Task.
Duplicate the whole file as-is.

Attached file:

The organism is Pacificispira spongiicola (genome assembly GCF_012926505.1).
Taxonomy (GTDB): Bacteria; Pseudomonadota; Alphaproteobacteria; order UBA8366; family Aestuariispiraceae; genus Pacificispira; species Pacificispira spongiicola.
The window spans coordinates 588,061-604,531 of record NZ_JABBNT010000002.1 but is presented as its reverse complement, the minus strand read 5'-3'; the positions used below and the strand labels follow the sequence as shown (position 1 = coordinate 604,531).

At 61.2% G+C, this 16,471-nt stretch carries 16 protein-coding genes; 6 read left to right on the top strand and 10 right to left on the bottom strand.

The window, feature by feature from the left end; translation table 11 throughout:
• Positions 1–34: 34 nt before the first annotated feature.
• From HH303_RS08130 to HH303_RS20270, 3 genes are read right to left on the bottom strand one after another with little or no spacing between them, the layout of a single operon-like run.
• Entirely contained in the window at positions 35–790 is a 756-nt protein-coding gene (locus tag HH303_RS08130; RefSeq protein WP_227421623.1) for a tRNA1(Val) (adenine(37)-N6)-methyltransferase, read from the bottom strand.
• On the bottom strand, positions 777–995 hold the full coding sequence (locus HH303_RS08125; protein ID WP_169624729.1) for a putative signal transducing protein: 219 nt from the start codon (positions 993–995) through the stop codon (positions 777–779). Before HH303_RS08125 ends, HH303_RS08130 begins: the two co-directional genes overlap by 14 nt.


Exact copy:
The organism is Pacificispira spongiicola (genome assembly GCF_012926505.1).
Taxonomy (GTDB): Bacteria; Pseudomonadota; Alphaproteobacteria; order UBA8366; family Aestuariispiraceae; genus Pacificispira; species Pacificispira spongiicola.
The window spans coordinates 588,061-604,531 of record NZ_JABBNT010000002.1 but is presented as its reverse complement, the minus strand read 5'-3'; the positions used below and the strand labels follow the sequence as shown (position 1 = coordinate 604,531).

At 61.2% G+C, this 16,471-nt stretch carries 16 protein-coding genes; 6 read left to right on the top strand and 10 right to left on the bottom strand.

The window, feature by feature from the left end; translation table 11 throughout:
• Positions 1–34: 34 nt before the first annotated feature.
• From HH303_RS08130 to HH303_RS20270, 3 genes are read right to left on the bottom strand one after another with little or no spacing between them, the layout of a single operon-like run.
• Entirely contained in the window at positions 35–790 is a 756-nt protein-coding gene (locus tag HH303_RS08130; RefSeq protein WP_227421623.1) for a tRNA1(Val) (adenine(37)-N6)-methyltransferase, read from the bottom strand.
• On the bottom strand, positions 777–995 hold the full coding sequence (locus HH303_RS08125; protein ID WP_169624729.1) for a putative signal transducing protein: 219 nt from the start codon (positions 993–995) through the stop codon (positions 777–779). Before HH303_RS08125 ends, HH303_RS08130 begins: the two co-directional genes overlap by 14 nt.